The Masters
The Masters
Golf Today Home PageAll the latest golf newsCoverage of all the worlds major toursFor all your golfing needsGolf Course DirectoryOut on the courseGolf related travelWhats going on
 
Preivew of this years tournament
News and report from the 1st round
Scores from the 1st round
News and report from the 2nd round
Scores from the 2nd round
News and report from the 3rd round
Scores from the 3rd round
News and report from the 4th round
Scores from the 4th round
Information on the golf course
Details of the prize money for the tournament
Tournament Records
Golf Today report of last years event
 
 
Final Round Reports
Olazabal plans special homecoming
Love runner up again despite miracle shot
Garcia makes it a Spanish double
Norman pays for lost ball
Westwood confident that Major success will come
Olazabal wins second Masters title
British interest high in last round
Tee Times & Pairings

Olazabal & Norman glad to be there

It is a scene played out in every professional golf tournament around the world, every day, many times a day.

Playing partners arrive on the tee, shake hands with each other and when their names are called to drive off they acknowledge the cheers of the crowd.

But when Jose Maria Olazabal and Greg Norman went through the same routine on the first hole of Augusta National today there was a sense of more than the normal pleasantries of golf.

For the two men, major winners both, to be the last pair in the last round of the last Masters of the millennium was a special moment.

They each wanted to win. Badly. Really badly. But more than that, they were glad just to be there.

Olazabal, hanging on to his one-stroke lead despite a third round 73 in which his driving and his putting let him down, was watching the Masters on television three years ago when Norman lost a six-shot lead, not sure whether he would ever play in the event again or indeed whether he would ever walk again.

Norman, 44 years old now and sufferer of so much Augusta heartache over the past two decades, underwent shoulder surgery after missing the halfway cut last year. He was out of the game for seven months and had people wondering if he would ever contend again.

But here they were, with David Duval and Tiger Woods, the two men on whom most of the pre-tournament spotlight fell, fighting to catch up with them and with a dream victory in their sights.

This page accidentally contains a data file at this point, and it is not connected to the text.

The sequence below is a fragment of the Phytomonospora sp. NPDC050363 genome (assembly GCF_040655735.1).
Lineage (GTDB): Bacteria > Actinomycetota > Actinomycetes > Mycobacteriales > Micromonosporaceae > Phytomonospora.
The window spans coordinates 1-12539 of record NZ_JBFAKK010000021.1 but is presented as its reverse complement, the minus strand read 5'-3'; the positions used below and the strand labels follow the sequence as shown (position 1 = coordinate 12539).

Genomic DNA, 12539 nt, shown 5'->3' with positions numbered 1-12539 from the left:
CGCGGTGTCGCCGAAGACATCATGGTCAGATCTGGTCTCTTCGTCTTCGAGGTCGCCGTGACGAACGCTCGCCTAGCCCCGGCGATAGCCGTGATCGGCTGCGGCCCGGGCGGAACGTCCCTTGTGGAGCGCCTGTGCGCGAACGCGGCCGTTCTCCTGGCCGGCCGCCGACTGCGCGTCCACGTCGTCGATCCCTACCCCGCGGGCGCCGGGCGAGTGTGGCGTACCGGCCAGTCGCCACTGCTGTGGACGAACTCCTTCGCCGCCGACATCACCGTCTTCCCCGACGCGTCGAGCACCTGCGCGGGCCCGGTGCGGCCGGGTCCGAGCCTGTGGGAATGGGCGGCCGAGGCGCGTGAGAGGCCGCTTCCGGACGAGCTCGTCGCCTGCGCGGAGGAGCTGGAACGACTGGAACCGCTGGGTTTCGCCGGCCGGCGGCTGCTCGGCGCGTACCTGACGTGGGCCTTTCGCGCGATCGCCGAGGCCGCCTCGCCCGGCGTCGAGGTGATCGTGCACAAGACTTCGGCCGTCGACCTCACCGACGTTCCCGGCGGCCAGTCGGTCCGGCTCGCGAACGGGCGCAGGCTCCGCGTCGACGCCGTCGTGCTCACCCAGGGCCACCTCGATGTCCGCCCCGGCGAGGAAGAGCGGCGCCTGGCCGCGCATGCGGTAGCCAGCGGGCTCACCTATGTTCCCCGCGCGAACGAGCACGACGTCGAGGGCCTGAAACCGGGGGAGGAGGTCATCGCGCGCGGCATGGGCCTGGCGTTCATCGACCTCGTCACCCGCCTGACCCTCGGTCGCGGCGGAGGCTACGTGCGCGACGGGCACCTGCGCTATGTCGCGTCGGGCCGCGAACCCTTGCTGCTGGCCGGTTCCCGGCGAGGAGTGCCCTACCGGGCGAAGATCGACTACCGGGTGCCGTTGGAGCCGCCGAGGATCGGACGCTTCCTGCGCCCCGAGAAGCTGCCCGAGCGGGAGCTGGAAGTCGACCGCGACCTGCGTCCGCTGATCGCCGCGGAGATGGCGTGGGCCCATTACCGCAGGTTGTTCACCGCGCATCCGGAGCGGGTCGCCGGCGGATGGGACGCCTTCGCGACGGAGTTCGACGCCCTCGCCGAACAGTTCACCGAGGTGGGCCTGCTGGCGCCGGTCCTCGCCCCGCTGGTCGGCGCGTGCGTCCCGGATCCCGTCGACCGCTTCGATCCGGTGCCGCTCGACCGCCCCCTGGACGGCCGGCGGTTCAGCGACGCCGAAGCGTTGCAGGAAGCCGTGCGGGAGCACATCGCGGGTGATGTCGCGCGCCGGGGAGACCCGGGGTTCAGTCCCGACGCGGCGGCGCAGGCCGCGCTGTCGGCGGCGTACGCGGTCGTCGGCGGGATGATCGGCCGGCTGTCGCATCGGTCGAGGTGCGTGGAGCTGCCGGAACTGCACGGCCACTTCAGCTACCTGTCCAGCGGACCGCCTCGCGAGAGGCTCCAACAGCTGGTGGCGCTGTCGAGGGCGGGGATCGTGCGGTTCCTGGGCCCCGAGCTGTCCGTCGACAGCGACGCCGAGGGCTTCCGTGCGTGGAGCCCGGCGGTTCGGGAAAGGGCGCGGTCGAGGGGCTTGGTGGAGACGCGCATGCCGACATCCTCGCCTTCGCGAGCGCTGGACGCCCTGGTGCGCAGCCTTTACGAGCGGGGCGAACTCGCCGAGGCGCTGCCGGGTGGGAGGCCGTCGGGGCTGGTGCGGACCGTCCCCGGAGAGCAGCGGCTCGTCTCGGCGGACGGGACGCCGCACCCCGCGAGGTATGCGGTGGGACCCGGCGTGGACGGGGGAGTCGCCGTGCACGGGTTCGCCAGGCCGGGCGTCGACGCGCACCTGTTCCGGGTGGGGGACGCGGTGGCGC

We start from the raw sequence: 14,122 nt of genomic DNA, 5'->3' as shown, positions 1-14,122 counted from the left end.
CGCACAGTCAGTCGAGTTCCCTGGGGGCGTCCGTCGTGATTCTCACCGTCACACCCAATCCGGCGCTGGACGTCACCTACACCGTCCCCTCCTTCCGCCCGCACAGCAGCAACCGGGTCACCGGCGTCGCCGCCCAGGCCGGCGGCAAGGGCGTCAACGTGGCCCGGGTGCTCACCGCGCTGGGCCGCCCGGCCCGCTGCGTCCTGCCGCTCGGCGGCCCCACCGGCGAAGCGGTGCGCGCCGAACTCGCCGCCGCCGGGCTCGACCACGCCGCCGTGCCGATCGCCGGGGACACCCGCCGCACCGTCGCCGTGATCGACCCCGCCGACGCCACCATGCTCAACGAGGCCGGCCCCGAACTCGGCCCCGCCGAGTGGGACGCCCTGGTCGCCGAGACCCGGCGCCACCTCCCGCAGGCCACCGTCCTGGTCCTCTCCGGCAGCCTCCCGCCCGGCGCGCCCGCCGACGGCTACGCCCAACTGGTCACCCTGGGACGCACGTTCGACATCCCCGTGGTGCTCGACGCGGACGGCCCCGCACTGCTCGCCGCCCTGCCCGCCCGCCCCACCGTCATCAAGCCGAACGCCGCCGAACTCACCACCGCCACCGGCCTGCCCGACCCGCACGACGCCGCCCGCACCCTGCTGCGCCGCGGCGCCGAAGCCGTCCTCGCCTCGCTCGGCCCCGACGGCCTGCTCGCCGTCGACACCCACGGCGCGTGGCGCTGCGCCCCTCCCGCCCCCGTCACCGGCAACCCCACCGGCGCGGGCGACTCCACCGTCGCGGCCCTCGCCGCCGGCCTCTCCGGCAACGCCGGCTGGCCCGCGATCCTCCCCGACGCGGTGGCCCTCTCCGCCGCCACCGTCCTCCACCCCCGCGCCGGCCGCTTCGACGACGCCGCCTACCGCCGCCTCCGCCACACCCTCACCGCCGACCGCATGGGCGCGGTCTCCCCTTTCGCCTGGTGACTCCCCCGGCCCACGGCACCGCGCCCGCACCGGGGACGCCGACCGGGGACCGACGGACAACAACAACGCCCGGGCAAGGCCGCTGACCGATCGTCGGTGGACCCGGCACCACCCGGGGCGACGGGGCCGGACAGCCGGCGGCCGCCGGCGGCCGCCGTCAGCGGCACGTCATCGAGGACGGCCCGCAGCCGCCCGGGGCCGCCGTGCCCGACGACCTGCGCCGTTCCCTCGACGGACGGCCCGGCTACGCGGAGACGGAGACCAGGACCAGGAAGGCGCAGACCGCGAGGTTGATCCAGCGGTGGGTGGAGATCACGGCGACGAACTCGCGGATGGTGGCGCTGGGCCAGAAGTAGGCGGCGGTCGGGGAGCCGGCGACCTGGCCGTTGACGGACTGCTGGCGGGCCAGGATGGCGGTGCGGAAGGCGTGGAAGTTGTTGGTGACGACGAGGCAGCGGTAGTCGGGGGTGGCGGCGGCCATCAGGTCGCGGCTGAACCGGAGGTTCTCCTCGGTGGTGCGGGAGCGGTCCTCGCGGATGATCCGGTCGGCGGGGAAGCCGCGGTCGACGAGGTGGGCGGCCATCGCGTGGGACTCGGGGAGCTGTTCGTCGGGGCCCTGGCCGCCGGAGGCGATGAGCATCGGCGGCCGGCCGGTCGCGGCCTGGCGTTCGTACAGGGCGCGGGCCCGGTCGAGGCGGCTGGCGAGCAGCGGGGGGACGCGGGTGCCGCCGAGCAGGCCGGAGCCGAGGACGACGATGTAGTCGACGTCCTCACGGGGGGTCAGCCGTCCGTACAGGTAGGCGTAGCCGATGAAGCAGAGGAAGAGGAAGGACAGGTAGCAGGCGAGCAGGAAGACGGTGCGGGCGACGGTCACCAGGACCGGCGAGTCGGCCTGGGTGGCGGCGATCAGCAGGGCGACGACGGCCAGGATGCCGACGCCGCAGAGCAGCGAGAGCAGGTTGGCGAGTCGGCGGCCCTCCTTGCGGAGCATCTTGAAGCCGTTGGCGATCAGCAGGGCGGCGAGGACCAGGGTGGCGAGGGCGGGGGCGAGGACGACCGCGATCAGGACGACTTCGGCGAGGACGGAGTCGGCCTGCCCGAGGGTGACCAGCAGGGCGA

"This is the first time I've put myself in a situation like this since my return," said Olazabal, who spent 18 months away from the sport fighting a foot problem initially diagnosed as rheumatoid arthritis, but then altered to a herniated disc in his lower back.

He won his third tournament back in 1997, but now he had a chance to repeat his 1994 Masters triumph and he added: "Just giving myself a chance of winning is a great feeling."

The 33-year-old Spaniard admitted it was "very emotional" when the fans rose to applaud him during the taxing third round, when he lost the lead first to Lee Janzen, then to Davis Love, but then got it back.

Imagine what it would be like if he could do the same in the final round.

And the same goes for Norman, three times a runner-up in the Masters, whose collapse to a closing 78 in 1996 brought a worldwide wave of sympathy for the Australian.

"I've always said I don't live in the past," he said. "What's done is done. I've never been a believer in crying over spilt milk.

"I never doubted my ability to put myself back in the position to win. But Jose and I are proud as punch because we're back playing the game we know we can."

When Olazabal was confined to his home, crawling from bedroom to living room, Norman made a point of staying in touch - and Olazabal did not forget.

"He did the same after my shoulder surgery last year," said Norman. "He was one of the few players who called or dropped a note.

"That means a lot because it means he's not only a competitor of yours, but a friend."

Olazabal recalls the 1996 Masters trauma of Norman. "I don't want to see anybody going through an experience like Greg went through.

"I felt sorry for him. It was sad to see. My relationship with Greg is a close one. He was always in touch when I was having my problems."

Norman's third round 71 was a dramatic roller-coaster and his playing of the short 12th, Augusta's most famous hole, will live long in the memory.

Joint leader at the time, his tee shot flew over the slender green into bushes and a five-minute search failed to find it.

"The official asked me if I wanted to ride back to the tee and that's the last thing I wanted," he said.

"I wanted to take my time and gather myself. As I walked back it seemed like there wasn't one individual in that group of people back there who didn't want to see me not hit the green (with his second ball).

"You could actually feel the emotion coming out of them. The same going down to 13, the same walking down 15 and 16. That's the most I've ever felt on a golf course.

"I've felt some good stuff at the British Open and Australia, but that's the most I've ever felt in the United States."

He did hit the green with that second ball and when he sank a putt of nearly 30 feet for a bogey four destiny seemed on Norman's side for once.

Whether it stayed there was about to be discovered as he shook Olazabal's hand today, acknowledged the cheers of the crowd and turned his mind to the task in hand.


>